Subtitle: “Master, we know that thou teach righteously, neither acceptest the person of any man but teach the way of God. Tell us therefore what thinketh thou? Is it lawful to give tribute to Caesar or not?”
Before answering Jesus asked to see what was given to tribute. Jesus then asked them whose image the coin bore.
It was then that Jesus said unto them, render onto Caesar that which be Caesars and unto God that which be Gods. This was the same message Jesus had delivered unto his disciples when he related to them the parable of the dishonest steward.
There was a certain rich man that was informed that his steward was cheating him, falsifying the records of his property. Once he was convinced that the rumors were true the rich man sent for the steward to confront him.
Subtitle: “How is it that I hear this of thee? Give an accounting of thy stewardship. Give an accounting for thou mayest be no longer steward. What shall I do? My Lord taketh form me the stewardship. I cannot dig. To beg I am ashamed. I am resolved. When I am put out they may receive me.”
The steward set out on a series of meetings to all those who owed money and goods to his employer.
Subtitle: “How much owest thou? A hundred measures of oil. Take thy bill. Write 50. How much owest thou? A hundred measures of wheat. Take thy bill. Write 50.
“Thou hast done wisely. Make yourself friends of Mamoun that when ye fail they receive you. The faithful in less is faithful in much. The unjust in less is also unjust in much. If ye be not trust worthy with false riches who will trust you with true riches?”
Jesus summed up his parable by saying, “no servant can serve two masters. The servant that serves two masters will be tempted. Either he will hold to the one and despise the other or he might be tempted in the opposite direction. He will hate the one and love the other. Jesus’ message was that he cannot serve both God and man. Render onto Caesar the things which be Caesar and onto God the things which be Gods.
Part Nine – The Parable of the Wicked Husbandman
When Jesus returned to Jerusalem he was appalled at the way in which worship had become cheapened by trade, in the very courtyard of the temple. It was a similar scene in which the prophet Isaiah had preached so many generations ago saying to what purpose is the multitude of your sacrifice? I’m full of burned offerings, incense of abomination they are. The priesthood was not popular with the people and Jesus had antagonized the temple dignitaries even further by his already large following. We read in the gospels that the blind and the lame came to Jesus in the temple and that he healed them. When the priests and the scribes saw the wonderful things he did and the children crying, Hoshana, they were sorrily displeased. It was to the temple priest that Jesus addressed the parable of the wicked husbandman.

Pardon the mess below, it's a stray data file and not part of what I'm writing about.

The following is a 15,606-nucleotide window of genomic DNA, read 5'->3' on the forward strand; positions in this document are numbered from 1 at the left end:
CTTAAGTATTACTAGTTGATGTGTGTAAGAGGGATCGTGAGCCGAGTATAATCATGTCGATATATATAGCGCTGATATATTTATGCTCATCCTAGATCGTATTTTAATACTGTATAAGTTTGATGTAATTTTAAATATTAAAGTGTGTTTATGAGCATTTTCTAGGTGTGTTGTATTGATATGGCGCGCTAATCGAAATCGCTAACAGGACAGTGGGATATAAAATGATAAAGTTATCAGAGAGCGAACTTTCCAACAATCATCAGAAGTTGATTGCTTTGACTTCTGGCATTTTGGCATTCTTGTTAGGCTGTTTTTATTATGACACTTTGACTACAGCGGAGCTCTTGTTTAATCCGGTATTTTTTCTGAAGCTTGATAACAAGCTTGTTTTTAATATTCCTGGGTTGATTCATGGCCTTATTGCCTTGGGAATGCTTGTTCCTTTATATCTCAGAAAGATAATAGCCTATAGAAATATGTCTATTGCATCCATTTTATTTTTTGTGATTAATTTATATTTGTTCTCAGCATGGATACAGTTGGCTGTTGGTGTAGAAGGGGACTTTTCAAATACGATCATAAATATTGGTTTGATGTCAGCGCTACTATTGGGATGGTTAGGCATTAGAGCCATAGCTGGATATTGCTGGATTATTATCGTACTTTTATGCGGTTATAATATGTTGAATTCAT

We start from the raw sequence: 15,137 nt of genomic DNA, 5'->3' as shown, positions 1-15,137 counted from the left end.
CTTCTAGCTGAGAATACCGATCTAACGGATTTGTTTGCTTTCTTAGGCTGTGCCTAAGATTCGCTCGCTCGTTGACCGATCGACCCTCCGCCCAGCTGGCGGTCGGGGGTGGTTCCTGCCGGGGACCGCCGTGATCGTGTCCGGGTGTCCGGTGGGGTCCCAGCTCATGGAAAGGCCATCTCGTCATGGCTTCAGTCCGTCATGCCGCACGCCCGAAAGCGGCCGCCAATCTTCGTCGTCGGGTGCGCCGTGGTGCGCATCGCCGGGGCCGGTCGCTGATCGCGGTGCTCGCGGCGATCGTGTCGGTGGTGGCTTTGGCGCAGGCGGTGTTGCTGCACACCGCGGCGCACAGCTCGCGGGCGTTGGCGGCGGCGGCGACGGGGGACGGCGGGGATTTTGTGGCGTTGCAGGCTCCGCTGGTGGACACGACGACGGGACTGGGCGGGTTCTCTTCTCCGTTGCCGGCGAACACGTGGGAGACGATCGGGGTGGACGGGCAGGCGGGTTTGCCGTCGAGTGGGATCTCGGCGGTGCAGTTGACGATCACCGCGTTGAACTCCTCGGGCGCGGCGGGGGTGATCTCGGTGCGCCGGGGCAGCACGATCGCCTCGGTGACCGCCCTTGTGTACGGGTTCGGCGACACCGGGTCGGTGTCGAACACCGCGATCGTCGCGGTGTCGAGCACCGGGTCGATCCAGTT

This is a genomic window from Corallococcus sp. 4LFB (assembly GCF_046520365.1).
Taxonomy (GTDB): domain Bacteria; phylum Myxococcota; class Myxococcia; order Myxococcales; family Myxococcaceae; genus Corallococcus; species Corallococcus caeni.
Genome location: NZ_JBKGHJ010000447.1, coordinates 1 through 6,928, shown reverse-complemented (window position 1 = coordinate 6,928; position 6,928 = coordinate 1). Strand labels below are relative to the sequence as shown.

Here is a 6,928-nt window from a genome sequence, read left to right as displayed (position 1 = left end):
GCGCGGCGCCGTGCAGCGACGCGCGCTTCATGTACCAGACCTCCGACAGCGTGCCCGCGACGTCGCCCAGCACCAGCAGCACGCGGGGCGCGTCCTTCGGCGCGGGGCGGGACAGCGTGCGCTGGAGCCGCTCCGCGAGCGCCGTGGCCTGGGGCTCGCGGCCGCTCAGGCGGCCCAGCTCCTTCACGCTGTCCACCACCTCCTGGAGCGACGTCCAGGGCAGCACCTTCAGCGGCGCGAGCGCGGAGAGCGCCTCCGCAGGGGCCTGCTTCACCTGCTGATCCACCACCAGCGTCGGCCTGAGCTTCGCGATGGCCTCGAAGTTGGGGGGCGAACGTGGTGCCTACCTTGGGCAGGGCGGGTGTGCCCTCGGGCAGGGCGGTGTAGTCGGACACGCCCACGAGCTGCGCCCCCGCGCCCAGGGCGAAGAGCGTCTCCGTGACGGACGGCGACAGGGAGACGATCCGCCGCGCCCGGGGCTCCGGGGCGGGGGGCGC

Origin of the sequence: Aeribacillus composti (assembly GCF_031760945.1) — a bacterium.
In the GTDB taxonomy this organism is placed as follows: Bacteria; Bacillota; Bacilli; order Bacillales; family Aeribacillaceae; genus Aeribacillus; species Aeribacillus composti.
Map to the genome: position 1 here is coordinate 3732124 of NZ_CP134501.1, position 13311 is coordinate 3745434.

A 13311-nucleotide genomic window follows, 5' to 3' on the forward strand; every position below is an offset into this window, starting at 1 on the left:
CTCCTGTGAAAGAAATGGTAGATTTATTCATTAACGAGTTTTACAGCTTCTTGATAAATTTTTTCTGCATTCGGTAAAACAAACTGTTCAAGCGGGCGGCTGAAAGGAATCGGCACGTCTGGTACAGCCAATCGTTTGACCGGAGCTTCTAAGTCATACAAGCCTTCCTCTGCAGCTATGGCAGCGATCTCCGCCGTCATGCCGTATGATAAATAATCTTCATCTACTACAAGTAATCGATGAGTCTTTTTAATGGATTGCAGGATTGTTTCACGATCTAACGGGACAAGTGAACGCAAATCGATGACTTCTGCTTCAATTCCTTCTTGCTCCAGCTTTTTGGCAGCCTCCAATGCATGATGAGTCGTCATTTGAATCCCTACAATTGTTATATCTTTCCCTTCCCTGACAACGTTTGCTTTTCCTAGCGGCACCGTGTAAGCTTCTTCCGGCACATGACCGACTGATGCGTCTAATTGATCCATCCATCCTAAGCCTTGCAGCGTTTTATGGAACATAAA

A certain man planted a vineyard and set a hedge about it and built a tower and built a wine press. And he let it out to husbandmen and went into a far country. When the next harvest season came around the owner of the vineyard sent a servant to his tenants to claim his share of the crop as agreed in the terms of the contract. They caught him, beat him, and sent him away empty. Then the owner sent other servants. Having but one son, his well-beloved, he sent him also.
Subtitle: “They will reverence my son. This is the heir. Let us kill him. Let us kill him and the inheritance will be ours.”
And Jesus asked the priests and the scholars, “What should the owner of the vineyard do to these wicked husbandmen? He will destroy them. He will give the vineyard unto others. He spoke this parable against us.”
And they sought to lay hold on him but they feared the people because the people took Jesus for a prophet.
Part Ten – The Parable of the Rich Man and the Beggar
Subtitle: “May the Lord bless you and keep you and grant you peace. May the Lord bless you and keep you and grant you peace. May the Lord grant you peace.”
“Father Abraham have mercy on me. Send Lazarus that he may dip his finger in water and cool my tongue for I am tormented in this flame. Son, remember that thou received good things and Lazarus evil things but now he is comforted and thou art tormented. Between you and us there is a great gulf. They that would pass from hence to you cannot, nor can they pass from thence.”
“I pray thee, send his to my father’s house. I have five bretherns. Sends him that he may testify unto them. They also come unto this place. They have Moses and the prophets let them hear them. Nay, father Abraham, if one went to them from the dead they will repent. If they hear not Moses and the prophets they will not be persuaded, though one rose from the dead they will not be persuaded.”